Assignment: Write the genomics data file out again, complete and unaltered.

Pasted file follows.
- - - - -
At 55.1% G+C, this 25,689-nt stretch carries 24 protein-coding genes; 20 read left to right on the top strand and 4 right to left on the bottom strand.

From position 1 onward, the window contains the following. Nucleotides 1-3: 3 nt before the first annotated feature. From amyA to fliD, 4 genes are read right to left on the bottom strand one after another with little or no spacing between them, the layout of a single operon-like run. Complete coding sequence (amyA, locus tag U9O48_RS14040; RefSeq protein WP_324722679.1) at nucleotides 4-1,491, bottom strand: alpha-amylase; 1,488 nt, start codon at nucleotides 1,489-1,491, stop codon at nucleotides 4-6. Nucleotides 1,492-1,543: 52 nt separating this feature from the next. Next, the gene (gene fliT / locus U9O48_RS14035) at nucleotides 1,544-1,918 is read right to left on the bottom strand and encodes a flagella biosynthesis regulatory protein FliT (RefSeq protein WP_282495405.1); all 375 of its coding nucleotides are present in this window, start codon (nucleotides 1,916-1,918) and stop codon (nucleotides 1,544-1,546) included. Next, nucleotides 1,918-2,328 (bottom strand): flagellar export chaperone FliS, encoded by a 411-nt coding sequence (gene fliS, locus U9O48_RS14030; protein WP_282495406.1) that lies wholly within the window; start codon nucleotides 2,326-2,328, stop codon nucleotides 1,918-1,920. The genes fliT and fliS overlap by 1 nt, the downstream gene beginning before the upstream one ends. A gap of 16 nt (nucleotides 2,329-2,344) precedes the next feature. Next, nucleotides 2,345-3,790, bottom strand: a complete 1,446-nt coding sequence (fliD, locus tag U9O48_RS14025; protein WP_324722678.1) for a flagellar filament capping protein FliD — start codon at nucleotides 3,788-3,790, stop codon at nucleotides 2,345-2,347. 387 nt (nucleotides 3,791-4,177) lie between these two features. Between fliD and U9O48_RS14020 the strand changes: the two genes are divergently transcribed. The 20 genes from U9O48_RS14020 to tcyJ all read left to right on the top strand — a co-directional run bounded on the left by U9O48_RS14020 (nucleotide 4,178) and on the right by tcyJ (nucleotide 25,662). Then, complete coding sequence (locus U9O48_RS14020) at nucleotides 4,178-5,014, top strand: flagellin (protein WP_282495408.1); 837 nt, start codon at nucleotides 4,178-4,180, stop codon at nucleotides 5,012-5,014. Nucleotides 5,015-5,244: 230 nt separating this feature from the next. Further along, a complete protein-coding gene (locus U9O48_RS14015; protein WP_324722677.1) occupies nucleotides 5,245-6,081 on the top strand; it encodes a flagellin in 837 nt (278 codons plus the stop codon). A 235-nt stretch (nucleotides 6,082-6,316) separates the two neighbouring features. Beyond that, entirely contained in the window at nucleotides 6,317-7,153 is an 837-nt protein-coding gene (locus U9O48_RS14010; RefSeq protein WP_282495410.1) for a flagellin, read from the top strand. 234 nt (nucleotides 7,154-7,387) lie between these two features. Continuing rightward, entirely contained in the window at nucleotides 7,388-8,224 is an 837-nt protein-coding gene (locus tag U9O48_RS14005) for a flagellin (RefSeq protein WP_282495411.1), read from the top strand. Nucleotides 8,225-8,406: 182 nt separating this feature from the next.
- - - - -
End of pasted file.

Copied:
At 55.1% G+C, this 25,689-nt stretch carries 24 protein-coding genes; 20 read left to right on the top strand and 4 right to left on the bottom strand.

From position 1 onward, the window contains the following. Nucleotides 1-3: 3 nt before the first annotated feature. From amyA to fliD, 4 genes are read right to left on the bottom strand one after another with little or no spacing between them, the layout of a single operon-like run. Complete coding sequence (amyA, locus tag U9O48_RS14040; RefSeq protein WP_324722679.1) at nucleotides 4-1,491, bottom strand: alpha-amylase; 1,488 nt, start codon at nucleotides 1,489-1,491, stop codon at nucleotides 4-6. Nucleotides 1,492-1,543: 52 nt separating this feature from the next. Next, the gene (gene fliT / locus U9O48_RS14035) at nucleotides 1,544-1,918 is read right to left on the bottom strand and encodes a flagella biosynthesis regulatory protein FliT (RefSeq protein WP_282495405.1); all 375 of its coding nucleotides are present in this window, start codon (nucleotides 1,916-1,918) and stop codon (nucleotides 1,544-1,546) included. Next, nucleotides 1,918-2,328 (bottom strand): flagellar export chaperone FliS, encoded by a 411-nt coding sequence (gene fliS, locus U9O48_RS14030; protein WP_282495406.1) that lies wholly within the window; start codon nucleotides 2,326-2,328, stop codon nucleotides 1,918-1,920. The genes fliT and fliS overlap by 1 nt, the downstream gene beginning before the upstream one ends. A gap of 16 nt (nucleotides 2,329-2,344) precedes the next feature. Next, nucleotides 2,345-3,790, bottom strand: a complete 1,446-nt coding sequence (fliD, locus tag U9O48_RS14025; protein WP_324722678.1) for a flagellar filament capping protein FliD — start codon at nucleotides 3,788-3,790, stop codon at nucleotides 2,345-2,347. 387 nt (nucleotides 3,791-4,177) lie between these two features. Between fliD and U9O48_RS14020 the strand changes: the two genes are divergently transcribed. The 20 genes from U9O48_RS14020 to tcyJ all read left to right on the top strand — a co-directional run bounded on the left by U9O48_RS14020 (nucleotide 4,178) and on the right by tcyJ (nucleotide 25,662). Then, complete coding sequence (locus U9O48_RS14020) at nucleotides 4,178-5,014, top strand: flagellin (protein WP_282495408.1); 837 nt, start codon at nucleotides 4,178-4,180, stop codon at nucleotides 5,012-5,014. Nucleotides 5,015-5,244: 230 nt separating this feature from the next. Further along, a complete protein-coding gene (locus U9O48_RS14015; protein WP_324722677.1) occupies nucleotides 5,245-6,081 on the top strand; it encodes a flagellin in 837 nt (278 codons plus the stop codon). A 235-nt stretch (nucleotides 6,082-6,316) separates the two neighbouring features. Beyond that, entirely contained in the window at nucleotides 6,317-7,153 is an 837-nt protein-coding gene (locus U9O48_RS14010; RefSeq protein WP_282495410.1) for a flagellin, read from the top strand. 234 nt (nucleotides 7,154-7,387) lie between these two features. Continuing rightward, entirely contained in the window at nucleotides 7,388-8,224 is an 837-nt protein-coding gene (locus tag U9O48_RS14005) for a flagellin (RefSeq protein WP_282495411.1), read from the top strand. Nucleotides 8,225-8,406: 182 nt separating this feature from the next.